Gear News

British Cycling to allow disc brakes in all road and circuit races in 2018

National governing body confirms change in regulations in line with industry trends

Disc brakes will be permitted in all levels of British Cycling domestic competition – both road and closed-circuit races – next year, the governing body has announced.

After lengthy discussions, British Cycling has opted to allow disc brakes from January 1 – something already permitted in top-tier UCI racing, where Marcel Kittel became the first man to win a Tour de France stage on a disc-equipped bike this year.

While permitted in sportives, disc brakes were previously banned in road races, but the change has been made ‘as part of British Cycling’s wider ambition to get more people cycling’.

Disc brakes will be permitted in domestic competition from January 1 2018 (Pic: Hope)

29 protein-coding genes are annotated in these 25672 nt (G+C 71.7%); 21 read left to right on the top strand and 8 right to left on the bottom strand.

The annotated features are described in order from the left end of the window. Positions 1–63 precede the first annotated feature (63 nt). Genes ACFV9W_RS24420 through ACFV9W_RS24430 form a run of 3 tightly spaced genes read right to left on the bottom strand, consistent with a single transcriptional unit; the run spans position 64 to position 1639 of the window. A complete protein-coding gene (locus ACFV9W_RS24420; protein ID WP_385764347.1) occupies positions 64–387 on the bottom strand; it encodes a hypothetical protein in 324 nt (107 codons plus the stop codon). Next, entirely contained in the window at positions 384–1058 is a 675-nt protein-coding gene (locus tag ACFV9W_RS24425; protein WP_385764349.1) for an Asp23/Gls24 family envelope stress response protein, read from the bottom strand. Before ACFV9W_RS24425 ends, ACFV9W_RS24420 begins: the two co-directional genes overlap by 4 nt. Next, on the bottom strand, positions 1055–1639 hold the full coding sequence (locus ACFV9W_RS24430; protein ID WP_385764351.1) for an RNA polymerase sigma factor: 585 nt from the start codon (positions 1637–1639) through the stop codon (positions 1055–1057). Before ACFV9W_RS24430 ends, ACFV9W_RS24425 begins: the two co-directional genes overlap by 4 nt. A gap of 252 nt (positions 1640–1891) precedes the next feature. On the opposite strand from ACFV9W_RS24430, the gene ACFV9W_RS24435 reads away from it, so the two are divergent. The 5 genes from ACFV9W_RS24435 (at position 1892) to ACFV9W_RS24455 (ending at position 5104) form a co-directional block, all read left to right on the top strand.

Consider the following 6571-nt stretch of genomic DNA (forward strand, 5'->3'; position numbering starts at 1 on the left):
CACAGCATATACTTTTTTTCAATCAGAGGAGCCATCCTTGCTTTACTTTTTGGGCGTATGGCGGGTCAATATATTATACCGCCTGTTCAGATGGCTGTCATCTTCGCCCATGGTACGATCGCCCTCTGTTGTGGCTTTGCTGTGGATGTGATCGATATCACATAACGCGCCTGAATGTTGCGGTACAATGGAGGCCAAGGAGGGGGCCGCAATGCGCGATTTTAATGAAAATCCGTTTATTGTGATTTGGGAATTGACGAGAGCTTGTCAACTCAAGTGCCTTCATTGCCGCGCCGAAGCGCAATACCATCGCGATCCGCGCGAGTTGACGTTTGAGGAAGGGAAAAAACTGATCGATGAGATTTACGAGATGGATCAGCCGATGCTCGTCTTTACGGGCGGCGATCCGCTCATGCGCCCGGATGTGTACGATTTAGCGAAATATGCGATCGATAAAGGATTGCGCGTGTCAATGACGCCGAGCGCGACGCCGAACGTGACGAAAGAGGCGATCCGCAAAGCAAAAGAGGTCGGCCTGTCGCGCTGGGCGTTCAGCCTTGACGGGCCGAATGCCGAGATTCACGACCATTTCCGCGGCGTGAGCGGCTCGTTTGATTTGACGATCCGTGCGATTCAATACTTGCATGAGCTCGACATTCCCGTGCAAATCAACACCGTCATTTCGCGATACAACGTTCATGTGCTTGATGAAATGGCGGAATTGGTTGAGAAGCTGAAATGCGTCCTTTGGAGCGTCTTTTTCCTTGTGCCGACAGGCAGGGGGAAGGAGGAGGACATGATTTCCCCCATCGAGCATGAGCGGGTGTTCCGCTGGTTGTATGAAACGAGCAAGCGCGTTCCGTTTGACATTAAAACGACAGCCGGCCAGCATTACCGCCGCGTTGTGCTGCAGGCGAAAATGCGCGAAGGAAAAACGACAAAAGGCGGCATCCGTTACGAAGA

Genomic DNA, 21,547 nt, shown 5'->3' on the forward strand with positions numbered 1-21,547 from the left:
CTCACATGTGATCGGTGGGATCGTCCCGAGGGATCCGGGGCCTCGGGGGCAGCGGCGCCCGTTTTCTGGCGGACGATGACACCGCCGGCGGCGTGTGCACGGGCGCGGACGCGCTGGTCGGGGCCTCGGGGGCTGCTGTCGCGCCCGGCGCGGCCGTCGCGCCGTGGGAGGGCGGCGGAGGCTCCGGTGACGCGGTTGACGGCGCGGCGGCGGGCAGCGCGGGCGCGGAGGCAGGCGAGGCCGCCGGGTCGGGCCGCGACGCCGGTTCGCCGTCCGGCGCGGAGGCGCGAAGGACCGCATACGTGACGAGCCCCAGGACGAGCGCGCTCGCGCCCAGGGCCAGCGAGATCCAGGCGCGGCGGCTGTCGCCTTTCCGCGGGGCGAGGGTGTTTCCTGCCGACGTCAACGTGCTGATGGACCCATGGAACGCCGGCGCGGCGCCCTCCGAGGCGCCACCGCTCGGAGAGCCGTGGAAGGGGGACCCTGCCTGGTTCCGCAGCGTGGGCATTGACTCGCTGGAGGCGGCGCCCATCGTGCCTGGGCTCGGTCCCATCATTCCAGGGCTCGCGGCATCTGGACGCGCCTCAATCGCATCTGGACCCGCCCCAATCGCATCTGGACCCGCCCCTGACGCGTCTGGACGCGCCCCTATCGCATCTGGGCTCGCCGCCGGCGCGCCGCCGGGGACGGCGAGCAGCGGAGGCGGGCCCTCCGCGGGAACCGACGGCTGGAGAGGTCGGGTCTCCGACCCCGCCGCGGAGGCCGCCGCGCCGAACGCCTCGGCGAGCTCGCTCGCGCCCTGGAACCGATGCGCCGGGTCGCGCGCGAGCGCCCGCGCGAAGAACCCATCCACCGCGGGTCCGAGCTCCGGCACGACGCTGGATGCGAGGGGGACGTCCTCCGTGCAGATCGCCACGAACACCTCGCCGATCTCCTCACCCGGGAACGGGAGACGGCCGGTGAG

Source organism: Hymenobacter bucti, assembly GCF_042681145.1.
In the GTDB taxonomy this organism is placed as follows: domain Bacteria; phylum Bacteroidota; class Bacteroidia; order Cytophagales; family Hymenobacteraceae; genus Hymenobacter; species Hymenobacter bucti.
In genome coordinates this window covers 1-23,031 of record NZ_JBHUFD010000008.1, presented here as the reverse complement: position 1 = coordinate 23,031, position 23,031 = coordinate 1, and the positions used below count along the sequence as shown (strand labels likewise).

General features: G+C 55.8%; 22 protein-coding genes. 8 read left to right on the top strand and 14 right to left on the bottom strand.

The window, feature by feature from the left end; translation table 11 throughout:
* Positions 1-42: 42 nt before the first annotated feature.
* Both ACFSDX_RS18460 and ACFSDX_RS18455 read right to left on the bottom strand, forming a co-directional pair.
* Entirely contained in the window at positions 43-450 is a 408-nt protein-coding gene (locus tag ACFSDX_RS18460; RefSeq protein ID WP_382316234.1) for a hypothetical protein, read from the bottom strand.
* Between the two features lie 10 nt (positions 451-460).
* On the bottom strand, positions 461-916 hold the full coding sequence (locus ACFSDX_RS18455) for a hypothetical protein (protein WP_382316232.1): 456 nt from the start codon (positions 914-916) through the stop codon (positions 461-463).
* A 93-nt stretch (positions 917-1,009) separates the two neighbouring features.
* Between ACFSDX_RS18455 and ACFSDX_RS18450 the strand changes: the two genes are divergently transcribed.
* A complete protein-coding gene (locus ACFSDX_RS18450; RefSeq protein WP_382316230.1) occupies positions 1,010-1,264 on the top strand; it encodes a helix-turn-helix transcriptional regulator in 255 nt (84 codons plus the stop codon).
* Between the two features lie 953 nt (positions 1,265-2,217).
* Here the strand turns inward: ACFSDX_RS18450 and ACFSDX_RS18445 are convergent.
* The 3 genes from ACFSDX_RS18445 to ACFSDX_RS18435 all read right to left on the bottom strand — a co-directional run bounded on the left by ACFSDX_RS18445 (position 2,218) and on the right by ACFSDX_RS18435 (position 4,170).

With disc brakes now widely adopted on road bikes, British Cycling’s Jonny Clay admitted the shift in the industry was the main factor behind the decision.

“We believe we have made the decision with the best interests of domestic cycle sport in this country at heart,” he said.

“We know that buying a bike is a significant financial investment for people to make and with the cycling industry producing more and more bikes with disc brakes we felt it was only right that we amended our regulations to ensure that people can take part in any form of cycling, whether recreational or competitive, with one bike.

“We hope that this decision will encourage more and more people to get involved in competitive cycling.”

The decision has already been backed by key figures in the domestic sport in Britain, with JLT-Condor team manager John Herety welcoming the news.

He said: “British Cycling’s decision to allow the use of disc brakes in domestic road and closed circuit races in 2018 will help to remove a barrier that is currently preventing some people from getting into competitive racing and this decision will hopefully have a really positive impact on the future growth and sustainability of the sport.”


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